Yet, many people claim that Lumosity Brain Games is a scam with no science to support the company’s claims that its products strengthen the brain. The service includes a collection of brain training games and also features a tracking system of your success, planning your training as well as modifying it and sharing your results with other members.
Many scientists have pointed out that the social interaction has a psychological impact on how members view themselves, especially their successes when sharing with fellow brain training members. The game categories include:
–> Problem Solving
The science behind Lumosity is defined as the company collaborating with researchers around the world from 36 top universities and conducting its own studies.
Regardless which side of the fence you’re on, it doesn’t hurt to examine some of the scientific data being published about this topic and about Lumosity specifically.
Exploring Scientific Data on Brain Training
The UK review site, Which? undertakes the task of examining several sites, including Lumosity. Website editor Martyn Hocking states, “…if people are under the illusion that these devices are scientifically proven to keep their minds in shape, they need to think again.”
One of the experts that Hocking asked about brain training was Dr. Adrian Owen, Assistant Director at the Medical Research Council’s Cognition and Brain Sciences Unit in Cambridge. Dr. Owen tells Hocking that playing a game for a month will surely see the player improving in the game. He ended by saying, “Would we have concluded this was a beneficial form of brain training? Probably not.”
Lumosity has conducted its own clinical trials to measure their program’s effectiveness in improving daily living. Michael Scanlon, Co-founder and Chief Scientific Officer of Lumos Labs for Lumosity tells Hocking, “We would never say Lumosity is proven to improve day-to-day living, but there is more and more evidence it does.”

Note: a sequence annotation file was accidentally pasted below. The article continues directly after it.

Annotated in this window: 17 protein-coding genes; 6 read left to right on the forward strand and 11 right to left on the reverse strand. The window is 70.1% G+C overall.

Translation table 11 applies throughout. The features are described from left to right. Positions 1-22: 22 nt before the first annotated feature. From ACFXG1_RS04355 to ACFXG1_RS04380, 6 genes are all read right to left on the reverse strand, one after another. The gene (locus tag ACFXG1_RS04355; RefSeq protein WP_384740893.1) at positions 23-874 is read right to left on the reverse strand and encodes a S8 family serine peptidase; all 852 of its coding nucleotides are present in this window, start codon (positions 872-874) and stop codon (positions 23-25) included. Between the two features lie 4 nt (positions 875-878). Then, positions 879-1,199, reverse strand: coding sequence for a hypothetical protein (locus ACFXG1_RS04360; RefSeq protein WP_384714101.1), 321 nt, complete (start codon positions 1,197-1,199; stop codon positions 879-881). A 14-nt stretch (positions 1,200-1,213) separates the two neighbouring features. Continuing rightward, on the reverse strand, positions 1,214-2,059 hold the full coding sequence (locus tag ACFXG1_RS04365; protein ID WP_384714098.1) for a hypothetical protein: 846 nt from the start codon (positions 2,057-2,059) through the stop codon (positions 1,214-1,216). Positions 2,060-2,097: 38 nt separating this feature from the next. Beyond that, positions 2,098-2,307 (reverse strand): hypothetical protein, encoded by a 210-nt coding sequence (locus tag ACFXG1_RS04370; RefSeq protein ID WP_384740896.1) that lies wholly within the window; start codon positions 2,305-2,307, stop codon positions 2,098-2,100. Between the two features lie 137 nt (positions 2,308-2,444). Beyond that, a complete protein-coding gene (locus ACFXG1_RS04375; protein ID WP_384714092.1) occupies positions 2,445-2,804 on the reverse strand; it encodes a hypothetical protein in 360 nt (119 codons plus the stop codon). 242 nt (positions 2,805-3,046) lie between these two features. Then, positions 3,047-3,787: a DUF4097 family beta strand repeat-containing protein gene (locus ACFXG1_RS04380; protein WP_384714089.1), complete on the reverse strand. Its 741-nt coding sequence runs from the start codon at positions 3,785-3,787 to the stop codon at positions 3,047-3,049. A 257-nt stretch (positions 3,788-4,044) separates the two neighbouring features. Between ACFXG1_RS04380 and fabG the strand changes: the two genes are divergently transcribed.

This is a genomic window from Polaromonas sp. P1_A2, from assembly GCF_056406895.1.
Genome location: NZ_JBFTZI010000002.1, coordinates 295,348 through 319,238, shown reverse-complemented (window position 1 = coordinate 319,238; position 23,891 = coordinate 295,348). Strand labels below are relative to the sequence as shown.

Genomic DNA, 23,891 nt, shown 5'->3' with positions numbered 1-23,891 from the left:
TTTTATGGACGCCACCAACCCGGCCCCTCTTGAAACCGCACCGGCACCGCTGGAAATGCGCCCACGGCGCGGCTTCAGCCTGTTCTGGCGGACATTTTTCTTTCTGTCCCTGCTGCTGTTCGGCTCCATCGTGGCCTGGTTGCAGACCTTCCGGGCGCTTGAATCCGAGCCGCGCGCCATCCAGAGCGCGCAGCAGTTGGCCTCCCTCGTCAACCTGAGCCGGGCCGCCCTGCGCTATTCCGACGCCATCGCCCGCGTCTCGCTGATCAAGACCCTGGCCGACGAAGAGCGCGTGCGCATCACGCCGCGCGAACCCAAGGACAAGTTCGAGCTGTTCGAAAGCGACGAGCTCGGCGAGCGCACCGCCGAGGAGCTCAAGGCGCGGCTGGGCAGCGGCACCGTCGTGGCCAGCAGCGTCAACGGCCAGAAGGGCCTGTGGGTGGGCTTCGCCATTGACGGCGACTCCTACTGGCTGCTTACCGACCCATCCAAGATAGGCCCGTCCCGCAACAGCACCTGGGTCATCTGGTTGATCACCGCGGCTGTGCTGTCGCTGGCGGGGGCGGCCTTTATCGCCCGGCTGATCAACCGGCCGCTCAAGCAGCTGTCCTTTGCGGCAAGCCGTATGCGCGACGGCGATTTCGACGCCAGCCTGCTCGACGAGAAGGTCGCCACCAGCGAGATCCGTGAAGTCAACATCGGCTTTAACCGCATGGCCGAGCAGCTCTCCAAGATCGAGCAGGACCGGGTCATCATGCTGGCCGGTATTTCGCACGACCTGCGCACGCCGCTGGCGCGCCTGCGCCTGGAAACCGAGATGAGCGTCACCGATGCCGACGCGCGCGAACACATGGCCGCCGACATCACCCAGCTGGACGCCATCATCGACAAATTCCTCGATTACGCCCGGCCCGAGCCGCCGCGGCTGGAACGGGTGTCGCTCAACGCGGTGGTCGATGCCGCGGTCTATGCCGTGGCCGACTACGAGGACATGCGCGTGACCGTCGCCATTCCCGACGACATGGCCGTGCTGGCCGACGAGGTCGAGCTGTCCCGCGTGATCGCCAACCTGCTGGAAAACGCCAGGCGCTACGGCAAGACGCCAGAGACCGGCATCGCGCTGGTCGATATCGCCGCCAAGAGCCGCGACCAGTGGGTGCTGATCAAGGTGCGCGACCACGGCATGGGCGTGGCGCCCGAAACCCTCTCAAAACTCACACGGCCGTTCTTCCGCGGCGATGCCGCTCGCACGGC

The Lumosity website states that the exercises in their brain training program “are designed to stimulate the neuroplasticity that leads to improved cognitive ability and a healthier brain.”
Neuroplasticity refers to synaptic and non-synaptic plasticity that demonstrates how the brain changes over a lifetime. These changes can occur as the result of an injury or simply from learning and development as well as memory.
Examining Conflicting Data from Studies
In February 2009, The Guardian reported:
“A panel of experts, including eminent neuroscientists, found there was no scientific evidence to support a range of manufacturers’ claims that the gadgets can help improve memory or stave off the risk of illnesses such as dementia.”
A study titled “Crosswords to Computers: A Critical Review of Popular Approaches to Cognitive Enhancement” published by NCBI (US National Library of Medicine National Institutes of Health) concludes that, “Many studies have found that electronic training approaches result in significant improvements in trained cognitive tasks.”
A few studies have shown improvements when it comes to “untrained tasks within the trained cognitive domain, non-trained cognitive domains, or on measures of everyday function”.